These actions are part of a concerted pattern of silencing non-state-affiliated intellectuals in Egypt."While I publish everywhere in the world, I cannot do so in my own country," said Aswany in a recent interview.
Under Egypt's new government, he added, "freedom of expression does not exist, the situation is worse than under Mubarak".
Indeed the protagonist meets women, has sex, and the words 'condom', 'kissing', 'pussy', 'cock', 'sucking' and 'licking' appear.
This adult language prompted an Egyptian man to file a case against Naji for "threatening his sense of morality".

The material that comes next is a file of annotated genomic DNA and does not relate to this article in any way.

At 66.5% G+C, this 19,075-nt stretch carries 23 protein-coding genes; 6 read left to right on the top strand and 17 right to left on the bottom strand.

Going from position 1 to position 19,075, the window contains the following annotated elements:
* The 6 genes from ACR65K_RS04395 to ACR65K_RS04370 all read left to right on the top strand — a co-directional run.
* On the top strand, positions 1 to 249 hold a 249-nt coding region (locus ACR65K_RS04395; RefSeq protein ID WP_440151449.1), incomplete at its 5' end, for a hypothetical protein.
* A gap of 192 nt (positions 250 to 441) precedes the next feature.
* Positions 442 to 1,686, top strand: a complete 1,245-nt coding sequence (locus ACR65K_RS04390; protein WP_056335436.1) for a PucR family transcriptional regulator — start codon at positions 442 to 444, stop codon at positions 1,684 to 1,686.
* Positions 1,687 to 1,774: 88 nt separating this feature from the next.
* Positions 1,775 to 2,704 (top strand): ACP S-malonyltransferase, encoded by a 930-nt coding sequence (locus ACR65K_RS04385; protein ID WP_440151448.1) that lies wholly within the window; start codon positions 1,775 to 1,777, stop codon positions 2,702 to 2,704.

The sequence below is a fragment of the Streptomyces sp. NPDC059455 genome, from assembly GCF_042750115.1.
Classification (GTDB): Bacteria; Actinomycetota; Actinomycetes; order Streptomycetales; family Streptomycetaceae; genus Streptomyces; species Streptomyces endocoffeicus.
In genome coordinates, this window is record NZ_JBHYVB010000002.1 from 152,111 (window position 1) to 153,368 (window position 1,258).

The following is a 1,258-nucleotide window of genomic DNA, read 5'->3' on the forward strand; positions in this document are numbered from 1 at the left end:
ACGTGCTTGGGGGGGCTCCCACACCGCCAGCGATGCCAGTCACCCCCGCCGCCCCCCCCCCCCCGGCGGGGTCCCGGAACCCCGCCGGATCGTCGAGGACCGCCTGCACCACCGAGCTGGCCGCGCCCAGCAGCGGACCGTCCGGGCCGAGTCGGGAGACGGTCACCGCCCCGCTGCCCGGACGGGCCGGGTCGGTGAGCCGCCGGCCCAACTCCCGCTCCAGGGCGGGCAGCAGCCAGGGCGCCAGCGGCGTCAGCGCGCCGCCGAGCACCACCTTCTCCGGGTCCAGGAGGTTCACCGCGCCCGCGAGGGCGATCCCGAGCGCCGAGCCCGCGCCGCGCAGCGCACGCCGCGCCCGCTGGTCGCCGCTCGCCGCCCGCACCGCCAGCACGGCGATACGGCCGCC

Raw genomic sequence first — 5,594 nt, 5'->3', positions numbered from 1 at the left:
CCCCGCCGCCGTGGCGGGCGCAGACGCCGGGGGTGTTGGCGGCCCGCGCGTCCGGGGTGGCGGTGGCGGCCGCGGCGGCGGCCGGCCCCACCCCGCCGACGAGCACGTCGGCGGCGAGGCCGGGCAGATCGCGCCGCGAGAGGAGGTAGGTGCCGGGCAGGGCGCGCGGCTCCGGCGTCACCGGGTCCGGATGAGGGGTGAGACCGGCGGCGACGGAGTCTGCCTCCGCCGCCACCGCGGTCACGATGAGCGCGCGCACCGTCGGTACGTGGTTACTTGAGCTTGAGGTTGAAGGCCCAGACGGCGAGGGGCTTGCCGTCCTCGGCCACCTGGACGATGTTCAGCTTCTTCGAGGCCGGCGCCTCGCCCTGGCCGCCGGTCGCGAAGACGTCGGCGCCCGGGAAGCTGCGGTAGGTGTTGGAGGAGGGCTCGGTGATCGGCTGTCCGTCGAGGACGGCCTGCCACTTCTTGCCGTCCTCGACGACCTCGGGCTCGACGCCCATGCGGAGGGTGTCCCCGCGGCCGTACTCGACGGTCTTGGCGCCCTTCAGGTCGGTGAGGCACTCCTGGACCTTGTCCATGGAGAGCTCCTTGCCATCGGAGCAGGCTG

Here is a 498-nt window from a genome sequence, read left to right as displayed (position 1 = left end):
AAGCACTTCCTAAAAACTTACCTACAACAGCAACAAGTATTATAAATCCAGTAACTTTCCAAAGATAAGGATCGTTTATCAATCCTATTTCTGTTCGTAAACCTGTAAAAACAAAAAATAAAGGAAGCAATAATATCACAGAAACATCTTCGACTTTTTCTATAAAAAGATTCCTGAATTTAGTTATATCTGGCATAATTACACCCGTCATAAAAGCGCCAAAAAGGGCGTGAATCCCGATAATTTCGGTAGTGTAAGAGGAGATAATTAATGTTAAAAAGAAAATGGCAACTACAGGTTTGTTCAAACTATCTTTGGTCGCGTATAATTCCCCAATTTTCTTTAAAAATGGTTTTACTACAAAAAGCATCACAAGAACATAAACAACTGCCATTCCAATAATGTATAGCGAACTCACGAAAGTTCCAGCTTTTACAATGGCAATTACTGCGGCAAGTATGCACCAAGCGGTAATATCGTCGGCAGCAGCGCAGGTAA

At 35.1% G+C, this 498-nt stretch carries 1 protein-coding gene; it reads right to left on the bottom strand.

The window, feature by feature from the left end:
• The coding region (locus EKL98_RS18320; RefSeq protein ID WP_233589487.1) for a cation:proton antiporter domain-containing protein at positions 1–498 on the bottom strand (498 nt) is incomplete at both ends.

It appears that the Egyptian government has yet to catch up with its own people's linguistic creativity and perhaps is becoming more guarded than some of the most conservative states in the region. In 2005, Raja Al Sanae, a young Saudi Arabian author debuted her first novel – Girls of Riyadh – that according to press reports featured "gay teenagers, predatory lesbians, women drinking alcohol at weddings and husbands with unsavoury sexual demands".The book was so controversial that it prompted two men to file a case against the author and the Ministry of Information for allowing the publication of a book that "tarnished the image of Saudi women".The two men lost their case and not only was the author not sent to jail, the Girls of Riyadh was celebrated and went on to sell over three million copies.On the right side of the papyrus (above) animals perform various human tasks as musicians, soldiers, and artisans.The artist meant this piece too as satire, alleges.